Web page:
I am a multidisciplinary artist from Bangalore, studied in MS University. Currently practicing in Vadodara, Gujarat. My work has developed in number of ways over the years yet from the very beginning of my art practice, I have workded in Painting, Printmaking, Installation, Video Art and performing art. My intention is to blend these mediums into an interdisciplinary language.

Sunday, February 24, 2013

Post Oil City And Bangalore Gardens Reloaded


Connecting Ideas - Marta Jakimowicz, Feb 3, 2013, DHNS

The dual exhibition “Post-Oil City: The History of the City’s Future” and “Bangalore Gardens Reloaded” was a very interesting event which strove to interactively connect ideas about the metropolitan past and its environmentally relevant solutions for later as well as the often similarly anchored, innovative efforts and inquiry among architects or urban planners and scientists with those of visual artists.

The event enabled by the Institute for Foreign Cultural Relations, Stuttgart in co-operation with ARCH+ and the Max Mueller Bhavan here was part of the German curator Elke Falat’s project to be realised in different countries and continents. It had three parts that evidently and not so evidently added to one another and framed one another. 

The main element that remains the same in diverse locations belongs to the precise charts and drawings presenting innovative, ecology-friendly plans for city buildings, waste managements, transport and such. The several cases for study were brought to the Visvesvaraya Museum (January 18 to February 3) and shown in such a way together with the art works by Bangalore artists as to nearly mingle with the venue’s own scientific display, thus underscoring the linkages of purpose and method behind all the participating agents.  

The artists were asked to “critically react to Post-Oil City in the local context, to develop utopias and question them” considering the recent boom growth of the city that has altered its garden-like character. One may suspect that there perhaps was not enough time for sustained work on the ambitious aim, since the new contributions addressing it directly were infrequent, most addressing the contemporary city phenomenon either in a broader manner relating to a diversity of angles or sourcing from already available work in an akin manner. 

Although the whole was rich and included a number of really good concepts and their visual expressions, the level was not exactly even. Another problem may have been one regarding the accessibility of intended meaning when presented in a public, educatory space. The main hall lined up by cases with urban plans seemed to be held together by its focus on the vast floor installation by Sunoj D, whose multi-seed balls with planting instructions evoked both unnatural farming conditions and a longing to overcome those.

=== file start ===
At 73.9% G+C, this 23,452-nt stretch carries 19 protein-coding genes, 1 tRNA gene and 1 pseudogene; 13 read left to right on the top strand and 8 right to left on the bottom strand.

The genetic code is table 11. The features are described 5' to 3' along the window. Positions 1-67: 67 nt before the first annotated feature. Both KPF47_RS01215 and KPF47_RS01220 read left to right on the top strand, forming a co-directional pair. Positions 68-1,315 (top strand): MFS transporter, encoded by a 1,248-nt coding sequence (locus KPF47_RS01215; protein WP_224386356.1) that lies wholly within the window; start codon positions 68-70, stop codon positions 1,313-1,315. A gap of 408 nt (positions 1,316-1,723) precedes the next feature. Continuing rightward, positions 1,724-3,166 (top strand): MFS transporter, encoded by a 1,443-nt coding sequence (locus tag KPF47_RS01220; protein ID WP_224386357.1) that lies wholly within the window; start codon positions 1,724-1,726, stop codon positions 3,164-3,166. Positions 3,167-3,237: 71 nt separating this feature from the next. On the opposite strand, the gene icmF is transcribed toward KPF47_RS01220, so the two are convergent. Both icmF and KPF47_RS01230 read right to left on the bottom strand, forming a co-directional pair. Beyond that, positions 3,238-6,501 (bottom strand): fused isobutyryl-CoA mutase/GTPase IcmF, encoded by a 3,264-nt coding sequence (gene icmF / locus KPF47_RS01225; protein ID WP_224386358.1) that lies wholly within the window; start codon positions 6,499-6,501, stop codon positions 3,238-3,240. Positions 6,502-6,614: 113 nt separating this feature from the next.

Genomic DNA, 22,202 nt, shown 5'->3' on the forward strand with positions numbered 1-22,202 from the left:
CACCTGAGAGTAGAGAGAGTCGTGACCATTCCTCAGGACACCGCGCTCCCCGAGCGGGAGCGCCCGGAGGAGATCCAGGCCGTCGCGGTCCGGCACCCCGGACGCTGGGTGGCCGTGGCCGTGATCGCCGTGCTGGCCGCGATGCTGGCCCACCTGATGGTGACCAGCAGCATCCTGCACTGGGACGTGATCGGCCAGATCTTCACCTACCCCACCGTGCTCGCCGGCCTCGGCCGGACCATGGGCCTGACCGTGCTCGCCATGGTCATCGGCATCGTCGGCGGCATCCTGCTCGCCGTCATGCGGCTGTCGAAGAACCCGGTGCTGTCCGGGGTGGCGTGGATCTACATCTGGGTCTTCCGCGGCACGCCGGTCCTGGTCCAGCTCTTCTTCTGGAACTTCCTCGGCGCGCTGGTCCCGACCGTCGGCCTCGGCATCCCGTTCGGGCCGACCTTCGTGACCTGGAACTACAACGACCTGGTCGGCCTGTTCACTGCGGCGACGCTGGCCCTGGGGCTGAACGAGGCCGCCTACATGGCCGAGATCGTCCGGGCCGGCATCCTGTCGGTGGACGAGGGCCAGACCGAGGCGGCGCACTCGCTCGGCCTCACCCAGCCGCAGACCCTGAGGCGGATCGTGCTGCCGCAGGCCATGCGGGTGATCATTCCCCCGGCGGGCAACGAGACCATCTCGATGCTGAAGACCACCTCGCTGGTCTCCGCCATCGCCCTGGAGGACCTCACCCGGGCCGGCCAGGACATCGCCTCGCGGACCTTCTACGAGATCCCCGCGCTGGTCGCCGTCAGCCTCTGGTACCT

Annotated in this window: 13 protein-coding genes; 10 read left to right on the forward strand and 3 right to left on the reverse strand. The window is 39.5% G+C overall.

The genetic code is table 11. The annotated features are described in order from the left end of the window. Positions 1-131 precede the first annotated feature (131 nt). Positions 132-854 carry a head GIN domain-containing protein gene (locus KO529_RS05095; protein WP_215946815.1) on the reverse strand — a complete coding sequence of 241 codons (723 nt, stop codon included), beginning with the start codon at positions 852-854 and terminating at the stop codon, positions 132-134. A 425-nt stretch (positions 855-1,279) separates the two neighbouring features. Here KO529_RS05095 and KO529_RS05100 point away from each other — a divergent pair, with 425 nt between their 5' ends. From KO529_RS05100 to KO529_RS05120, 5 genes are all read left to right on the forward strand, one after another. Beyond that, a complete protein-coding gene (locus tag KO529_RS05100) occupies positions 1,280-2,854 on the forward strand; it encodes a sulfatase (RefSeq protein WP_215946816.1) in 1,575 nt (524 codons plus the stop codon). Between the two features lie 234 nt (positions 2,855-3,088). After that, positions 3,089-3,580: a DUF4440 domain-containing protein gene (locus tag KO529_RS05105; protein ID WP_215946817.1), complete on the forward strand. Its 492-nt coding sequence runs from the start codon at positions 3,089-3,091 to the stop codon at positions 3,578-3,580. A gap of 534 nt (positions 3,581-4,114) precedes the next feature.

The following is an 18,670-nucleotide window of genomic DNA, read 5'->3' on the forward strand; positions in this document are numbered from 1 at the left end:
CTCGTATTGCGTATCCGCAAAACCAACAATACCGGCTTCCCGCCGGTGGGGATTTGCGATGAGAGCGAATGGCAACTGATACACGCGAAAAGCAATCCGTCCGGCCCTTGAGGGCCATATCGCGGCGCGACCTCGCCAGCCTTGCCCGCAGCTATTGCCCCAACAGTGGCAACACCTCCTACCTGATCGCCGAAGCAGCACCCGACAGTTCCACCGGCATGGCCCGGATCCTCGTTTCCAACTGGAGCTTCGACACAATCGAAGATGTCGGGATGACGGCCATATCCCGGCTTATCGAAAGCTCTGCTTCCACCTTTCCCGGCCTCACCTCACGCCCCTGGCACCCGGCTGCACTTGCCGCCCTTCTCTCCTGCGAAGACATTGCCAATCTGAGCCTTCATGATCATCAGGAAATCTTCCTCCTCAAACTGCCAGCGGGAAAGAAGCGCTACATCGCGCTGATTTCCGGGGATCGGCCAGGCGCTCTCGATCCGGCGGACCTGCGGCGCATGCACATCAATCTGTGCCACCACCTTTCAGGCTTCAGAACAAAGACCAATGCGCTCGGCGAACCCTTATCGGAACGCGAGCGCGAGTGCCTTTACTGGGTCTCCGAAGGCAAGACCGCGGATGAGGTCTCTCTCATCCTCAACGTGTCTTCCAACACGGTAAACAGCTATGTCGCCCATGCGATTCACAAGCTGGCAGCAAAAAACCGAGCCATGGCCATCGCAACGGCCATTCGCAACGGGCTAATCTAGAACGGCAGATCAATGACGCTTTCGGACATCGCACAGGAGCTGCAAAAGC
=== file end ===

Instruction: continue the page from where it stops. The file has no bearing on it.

While Ayisha Abraham’s video collage of old home movies conjured a sense of dynamic, vivacious history informing the present and Suresh Jayaram’s quilt hanging paid an emotional homage to the once green city, many artists dealt with difficult issues of Bangalore metamorphosing beyond its capacity. If on a somewhat literal note, Bhavani G D offered a video documentation of lakes depleted of water and Raghu Kondur depicted the dangers of construction labour, Suresh Kumar G resorted to a personal gesture filling an enclosure for vermin-compost with plastic trash. 


Among the best contributions one found Dimple B Shah’s noisy, hard and threatening cubicle of urban claustrophobia and Surekha’s Ragi crop growing from a field of discarded computer keyboards, besides the nostalgic lament for the absence of sparrows by Mangala Anebermath. Two exceptional works delved into subtler but significant changes in the occurring: one being the multimedia installation by Bharathesh G D attuning itself to the emergent connections between people and city grids, objects and materials, the other the text-based questioning of mutating relationships between contrasting notions by Prayas Abhinav. Thinking about the shape of the future, a calamitous outcome was foreseen by a gas-masked Madhu D in his performance photograph against felled trees. Nandesh Shanthi Prakash, nonetheless, chose an optimistic prospect of canvassing for alternative energy in his bicycle-born distribution of bright toy windmills. 

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